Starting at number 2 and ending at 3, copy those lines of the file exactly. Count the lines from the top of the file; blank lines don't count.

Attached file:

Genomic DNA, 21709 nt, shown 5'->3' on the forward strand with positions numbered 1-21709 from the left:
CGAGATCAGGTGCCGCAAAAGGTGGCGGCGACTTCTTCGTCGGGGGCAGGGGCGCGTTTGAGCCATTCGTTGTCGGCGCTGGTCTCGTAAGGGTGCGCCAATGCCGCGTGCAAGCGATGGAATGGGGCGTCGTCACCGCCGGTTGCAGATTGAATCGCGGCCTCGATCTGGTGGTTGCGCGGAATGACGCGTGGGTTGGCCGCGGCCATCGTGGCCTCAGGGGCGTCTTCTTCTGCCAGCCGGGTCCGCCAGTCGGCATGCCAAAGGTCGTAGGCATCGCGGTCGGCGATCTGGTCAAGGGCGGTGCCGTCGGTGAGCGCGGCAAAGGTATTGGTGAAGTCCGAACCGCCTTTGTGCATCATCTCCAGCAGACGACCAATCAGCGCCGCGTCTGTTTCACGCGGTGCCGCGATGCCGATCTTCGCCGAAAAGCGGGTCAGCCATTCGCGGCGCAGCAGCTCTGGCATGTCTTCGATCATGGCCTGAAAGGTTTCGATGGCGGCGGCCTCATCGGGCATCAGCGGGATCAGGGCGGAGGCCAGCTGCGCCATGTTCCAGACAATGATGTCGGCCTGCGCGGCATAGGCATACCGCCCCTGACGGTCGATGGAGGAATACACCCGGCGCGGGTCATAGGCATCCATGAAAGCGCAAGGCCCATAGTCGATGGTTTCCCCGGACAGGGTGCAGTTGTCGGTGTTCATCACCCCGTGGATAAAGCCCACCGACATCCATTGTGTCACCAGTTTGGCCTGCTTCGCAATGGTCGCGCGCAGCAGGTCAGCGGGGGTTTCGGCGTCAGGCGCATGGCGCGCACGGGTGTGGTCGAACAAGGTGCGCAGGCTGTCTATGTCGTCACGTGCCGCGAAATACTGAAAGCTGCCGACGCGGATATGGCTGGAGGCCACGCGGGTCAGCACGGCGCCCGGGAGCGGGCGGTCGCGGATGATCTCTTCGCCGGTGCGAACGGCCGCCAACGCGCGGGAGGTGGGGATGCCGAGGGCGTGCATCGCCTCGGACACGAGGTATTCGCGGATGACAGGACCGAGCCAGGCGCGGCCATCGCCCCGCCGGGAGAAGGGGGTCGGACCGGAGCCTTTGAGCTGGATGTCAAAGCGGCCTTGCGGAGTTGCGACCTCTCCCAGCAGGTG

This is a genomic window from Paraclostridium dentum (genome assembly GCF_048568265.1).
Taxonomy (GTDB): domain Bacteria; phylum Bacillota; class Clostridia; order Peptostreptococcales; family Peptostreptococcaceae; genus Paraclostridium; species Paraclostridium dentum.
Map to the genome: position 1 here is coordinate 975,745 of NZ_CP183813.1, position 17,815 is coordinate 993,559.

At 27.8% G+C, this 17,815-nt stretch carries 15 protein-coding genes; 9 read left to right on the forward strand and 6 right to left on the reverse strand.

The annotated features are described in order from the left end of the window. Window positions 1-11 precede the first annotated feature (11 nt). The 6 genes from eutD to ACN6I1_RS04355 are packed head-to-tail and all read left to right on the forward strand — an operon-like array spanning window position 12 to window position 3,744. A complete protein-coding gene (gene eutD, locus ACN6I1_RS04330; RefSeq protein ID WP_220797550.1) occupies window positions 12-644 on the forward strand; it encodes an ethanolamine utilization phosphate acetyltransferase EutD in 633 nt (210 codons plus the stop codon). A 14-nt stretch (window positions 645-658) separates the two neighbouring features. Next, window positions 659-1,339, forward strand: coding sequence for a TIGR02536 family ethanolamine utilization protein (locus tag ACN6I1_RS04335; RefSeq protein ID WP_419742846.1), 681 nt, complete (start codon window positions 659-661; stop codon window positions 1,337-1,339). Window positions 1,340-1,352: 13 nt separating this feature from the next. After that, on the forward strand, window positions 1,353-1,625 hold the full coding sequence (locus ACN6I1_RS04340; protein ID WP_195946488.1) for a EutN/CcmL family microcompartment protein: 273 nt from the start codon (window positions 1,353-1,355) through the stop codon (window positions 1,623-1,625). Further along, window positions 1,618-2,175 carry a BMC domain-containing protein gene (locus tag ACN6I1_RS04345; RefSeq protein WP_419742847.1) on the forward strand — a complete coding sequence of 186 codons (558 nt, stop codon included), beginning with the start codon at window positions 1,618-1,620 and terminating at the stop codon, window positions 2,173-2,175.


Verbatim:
CGAGATCAGGTGCCGCAAAAGGTGGCGGCGACTTCTTCGTCGGGGGCAGGGGCGCGTTTGAGCCATTCGTTGTCGGCGCTGGTCTCGTAAGGGTGCGCCAATGCCGCGTGCAAGCGATGGAATGGGGCGTCGTCACCGCCGGTTGCAGATTGAATCGCGGCCTCGATCTGGTGGTTGCGCGGAATGACGCGTGGGTTGGCCGCGGCCATCGTGGCCTCAGGGGCGTCTTCTTCTGCCAGCCGGGTCCGCCAGTCGGCATGCCAAAGGTCGTAGGCATCGCGGTCGGCGATCTGGTCAAGGGCGGTGCCGTCGGTGAGCGCGGCAAAGGTATTGGTGAAGTCCGAACCGCCTTTGTGCATCATCTCCAGCAGACGACCAATCAGCGCCGCGTCTGTTTCACGCGGTGCCGCGATGCCGATCTTCGCCGAAAAGCGGGTCAGCCATTCGCGGCGCAGCAGCTCTGGCATGTCTTCGATCATGGCCTGAAAGGTTTCGATGGCGGCGGCCTCATCGGGCATCAGCGGGATCAGGGCGGAGGCCAGCTGCGCCATGTTCCAGACAATGATGTCGGCCTGCGCGGCATAGGCATACCGCCCCTGACGGTCGATGGAGGAATACACCCGGCGCGGGTCATAGGCATCCATGAAAGCGCAAGGCCCATAGTCGATGGTTTCCCCGGACAGGGTGCAGTTGTCGGTGTTCATCACCCCGTGGATAAAGCCCACCGACATCCATTGTGTCACCAGTTTGGCCTGCTTCGCAATGGTCGCGCGCAGCAGGTCAGCGGGGGTTTCGGCGTCAGGCGCATGGCGCGCACGGGTGTGGTCGAACAAGGTGCGCAGGCTGTCTATGTCGTCACGTGCCGCGAAATACTGAAAGCTGCCGACGCGGATATGGCTGGAGGCCACGCGGGTCAGCACGGCGCCCGGGAGCGGGCGGTCGCGGATGATCTCTTCGCCGGTGCGAACGGCCGCCAACGCGCGGGAGGTGGGGATGCCGAGGGCGTGCATCGCCTCGGACACGAGGTATTCGCGGATGACAGGACCGAGCCAGGCGCGGCCATCGCCCCGCCGGGAGAAGGGGGTCGGACCGGAGCCTTTGAGCTGGATGTCAAAGCGGCCTTGCGGAGTTGCGACCTCTCCCAGCAGGTG

This is a genomic window from Paraclostridium dentum (genome assembly GCF_048568265.1).